Win, lose, or draw, the two phrases often heard on the street after a hotly-contested, high-stakes election season are: “Elections have consequences,” and “now is the time for new, bold ideas.” They’re rally cries in theory, but in 2015 and 2016, will they play out in practice?
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Washington seems to have its work cut out for itself with the books closed on midterm election season, the Republicans find themselves in control of both chambers of Congress with a lame-duck presidency in place, and voters hungry for change. The question is: Will the nation see more of the same overpromising and under-delivering, or will this usher in a new era of government. But more importantly for investors: How will the changes on Capitol Hill impact their bottom lines?
So far this year, the Dow Jones Industrial Average has enjoyed a 5.4% increase, while the broad-based S&P 500 has jumped nearly 10%. It’s the latest piece of the five-year bull-market puzzle, and one of the most hated rallies in Wall Street’s history, as investors continue to call for corrections that, to this point, haven’t substantially materialized.
So with a new Congressional majority that faces stiff opposition from Democratic rivals in the White House, one possibility is for the run-up in stocks to finally slow, or show signs of a much-anticipated correction. But Jofi Joseph, an analyst for Global Risk Insights, says despite the political shift in the nation’s capitol, he doesn’t see a change to the markets’ status quo.
“If a correction occurs in the coming months, it will be because of [European] recession, the crash in oil prices, disappointing earnings reports, and a slowdown in U.S. consumer spending. Political battles in Washington will not matter all that much,” he said.
Instead, it paves the way for a majority party, which tends to favor pro-business policies, to prove they have the chops this time around to pass legislation and get work done. For Wall Street, Joseph said a political power shift means changes at the margins, not an opportunity for total overhaul in sentiment. He predicts rather than a downward shift to the markets, Wall Street’s rally will roll on. He’s calling for a positive longer-term reaction.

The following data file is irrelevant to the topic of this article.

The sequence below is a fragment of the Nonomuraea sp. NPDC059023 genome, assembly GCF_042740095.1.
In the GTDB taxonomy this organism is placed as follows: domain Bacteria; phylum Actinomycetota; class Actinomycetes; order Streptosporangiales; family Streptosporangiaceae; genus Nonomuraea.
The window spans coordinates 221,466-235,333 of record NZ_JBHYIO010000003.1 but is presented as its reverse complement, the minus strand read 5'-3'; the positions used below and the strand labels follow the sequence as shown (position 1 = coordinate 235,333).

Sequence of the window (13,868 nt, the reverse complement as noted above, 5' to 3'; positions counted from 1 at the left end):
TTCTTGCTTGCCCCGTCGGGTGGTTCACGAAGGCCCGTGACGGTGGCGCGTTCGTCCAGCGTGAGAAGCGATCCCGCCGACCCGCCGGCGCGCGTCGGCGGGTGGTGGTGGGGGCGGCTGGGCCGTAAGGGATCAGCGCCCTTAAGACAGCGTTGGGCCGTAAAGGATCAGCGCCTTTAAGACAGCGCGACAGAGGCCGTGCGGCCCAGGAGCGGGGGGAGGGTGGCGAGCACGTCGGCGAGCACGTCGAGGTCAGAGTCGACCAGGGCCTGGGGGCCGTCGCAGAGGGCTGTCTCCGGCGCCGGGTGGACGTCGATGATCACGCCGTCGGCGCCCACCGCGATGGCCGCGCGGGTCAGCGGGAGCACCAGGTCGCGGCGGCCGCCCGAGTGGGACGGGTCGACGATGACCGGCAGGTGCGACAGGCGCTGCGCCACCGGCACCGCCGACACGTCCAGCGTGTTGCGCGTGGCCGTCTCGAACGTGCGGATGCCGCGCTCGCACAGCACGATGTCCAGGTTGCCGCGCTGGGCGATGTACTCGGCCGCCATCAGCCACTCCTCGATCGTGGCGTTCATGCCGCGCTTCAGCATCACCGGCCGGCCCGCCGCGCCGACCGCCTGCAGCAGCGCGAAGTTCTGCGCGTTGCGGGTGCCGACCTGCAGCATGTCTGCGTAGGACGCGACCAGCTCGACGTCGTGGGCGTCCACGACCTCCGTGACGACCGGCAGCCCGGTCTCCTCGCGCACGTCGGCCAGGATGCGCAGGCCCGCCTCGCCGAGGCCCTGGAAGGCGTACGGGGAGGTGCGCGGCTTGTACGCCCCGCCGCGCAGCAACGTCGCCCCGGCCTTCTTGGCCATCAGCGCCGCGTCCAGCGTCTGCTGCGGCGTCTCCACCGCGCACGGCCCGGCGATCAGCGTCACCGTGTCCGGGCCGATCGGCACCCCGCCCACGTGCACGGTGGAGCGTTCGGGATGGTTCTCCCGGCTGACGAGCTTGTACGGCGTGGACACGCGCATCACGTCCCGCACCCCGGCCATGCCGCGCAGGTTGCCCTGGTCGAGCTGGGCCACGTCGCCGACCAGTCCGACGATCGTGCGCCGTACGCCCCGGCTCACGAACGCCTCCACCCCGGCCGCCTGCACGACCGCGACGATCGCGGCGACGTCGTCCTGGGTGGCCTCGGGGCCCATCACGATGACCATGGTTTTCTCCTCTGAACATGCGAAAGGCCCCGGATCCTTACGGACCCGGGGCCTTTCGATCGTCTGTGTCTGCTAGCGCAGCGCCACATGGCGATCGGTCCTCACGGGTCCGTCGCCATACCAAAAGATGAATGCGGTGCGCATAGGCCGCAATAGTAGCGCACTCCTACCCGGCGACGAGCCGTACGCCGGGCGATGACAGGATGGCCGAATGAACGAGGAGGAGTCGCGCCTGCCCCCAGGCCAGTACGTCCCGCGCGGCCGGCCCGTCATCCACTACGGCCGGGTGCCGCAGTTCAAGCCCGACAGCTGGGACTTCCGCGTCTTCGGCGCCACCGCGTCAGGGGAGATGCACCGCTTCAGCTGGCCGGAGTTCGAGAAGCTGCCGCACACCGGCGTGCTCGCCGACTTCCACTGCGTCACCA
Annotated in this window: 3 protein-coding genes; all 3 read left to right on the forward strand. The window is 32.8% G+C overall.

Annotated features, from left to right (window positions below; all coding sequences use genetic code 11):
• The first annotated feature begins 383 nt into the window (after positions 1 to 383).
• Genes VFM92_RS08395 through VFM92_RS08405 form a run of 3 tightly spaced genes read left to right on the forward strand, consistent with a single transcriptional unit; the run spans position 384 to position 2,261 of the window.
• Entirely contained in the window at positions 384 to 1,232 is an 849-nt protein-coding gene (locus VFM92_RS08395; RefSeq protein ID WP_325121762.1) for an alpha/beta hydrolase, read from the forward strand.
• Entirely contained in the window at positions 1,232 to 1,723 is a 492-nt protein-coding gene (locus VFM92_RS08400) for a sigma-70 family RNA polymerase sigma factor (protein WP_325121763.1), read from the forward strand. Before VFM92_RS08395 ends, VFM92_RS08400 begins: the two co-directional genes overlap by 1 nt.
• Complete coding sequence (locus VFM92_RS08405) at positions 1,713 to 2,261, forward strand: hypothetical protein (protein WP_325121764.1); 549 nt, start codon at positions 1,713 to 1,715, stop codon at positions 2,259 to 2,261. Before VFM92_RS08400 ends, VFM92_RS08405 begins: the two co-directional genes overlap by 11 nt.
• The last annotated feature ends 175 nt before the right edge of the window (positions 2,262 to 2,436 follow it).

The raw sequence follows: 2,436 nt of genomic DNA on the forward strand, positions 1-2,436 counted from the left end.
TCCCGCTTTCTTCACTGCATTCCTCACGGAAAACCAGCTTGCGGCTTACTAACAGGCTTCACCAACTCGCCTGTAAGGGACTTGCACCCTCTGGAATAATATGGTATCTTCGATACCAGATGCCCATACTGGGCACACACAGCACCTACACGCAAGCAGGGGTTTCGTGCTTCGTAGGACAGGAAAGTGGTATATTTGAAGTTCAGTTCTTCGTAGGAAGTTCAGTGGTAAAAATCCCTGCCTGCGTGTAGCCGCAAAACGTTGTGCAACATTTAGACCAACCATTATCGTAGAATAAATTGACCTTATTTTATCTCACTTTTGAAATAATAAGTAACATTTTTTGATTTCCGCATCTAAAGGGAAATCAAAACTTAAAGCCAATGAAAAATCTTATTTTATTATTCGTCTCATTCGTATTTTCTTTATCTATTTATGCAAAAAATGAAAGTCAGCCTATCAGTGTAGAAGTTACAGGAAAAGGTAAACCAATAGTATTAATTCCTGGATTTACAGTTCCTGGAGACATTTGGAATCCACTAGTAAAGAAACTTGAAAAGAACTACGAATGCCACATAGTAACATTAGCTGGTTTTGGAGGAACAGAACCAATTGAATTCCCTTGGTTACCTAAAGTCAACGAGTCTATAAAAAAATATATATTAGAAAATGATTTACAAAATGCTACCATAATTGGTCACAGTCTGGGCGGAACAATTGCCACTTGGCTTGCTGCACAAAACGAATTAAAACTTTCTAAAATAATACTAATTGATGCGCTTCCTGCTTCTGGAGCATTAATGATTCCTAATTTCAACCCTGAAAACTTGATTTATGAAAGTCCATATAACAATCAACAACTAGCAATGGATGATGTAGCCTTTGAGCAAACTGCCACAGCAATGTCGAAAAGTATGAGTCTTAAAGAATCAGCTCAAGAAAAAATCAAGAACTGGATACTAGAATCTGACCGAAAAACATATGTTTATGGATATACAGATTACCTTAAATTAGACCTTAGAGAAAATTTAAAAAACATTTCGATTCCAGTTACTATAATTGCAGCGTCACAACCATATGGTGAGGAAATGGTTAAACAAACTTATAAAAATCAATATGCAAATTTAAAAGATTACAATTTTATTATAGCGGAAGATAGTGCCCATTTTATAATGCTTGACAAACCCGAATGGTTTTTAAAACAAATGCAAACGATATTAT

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Bob Doll, chief equity strategist and senior portfolio manager at Nuveen Asset Management, is also calling for a similar sentiment to prevail. He said the reality for America – and the markets – is that for the last several years, the nation has seen intense gridlock from the nation’s political leaders. Compared to that, the next two years will likely look more amicable.
“The probability to get stuff done goes up given the current Congressional configuration,” Doll said. “But posturing for 2016 has already started and that’ll be the excuse for everything (that doesn’t happen) at this point.”
Doll further emphasized that point, saying he expects little victories like progress on smaller political issues like the Keystone XL pipeline, and the medical device taxes. However, lawmakers may have to wait to handle bigger issues like immigration reform and the tax code.
“I’m not so sure (legislative action) will be more business friendly,” he said. “The worst thing would be for Republicans to not care about the president and send bills like bullets to show they can get stuff done. The worst thing the president could do is exercise executive orders on issues like immigration reform. Right now, we have this period and hope of cooperation…hopefully both parties will get the message.”
Action or Inaction: That is the Question
On the table now, are a host of issues that could shake out a reaction from Wall Street, including corporate tax reform, energy reform, continued job creation initiatives, and whether there’s a need for more regulatory oversight of Wall Street.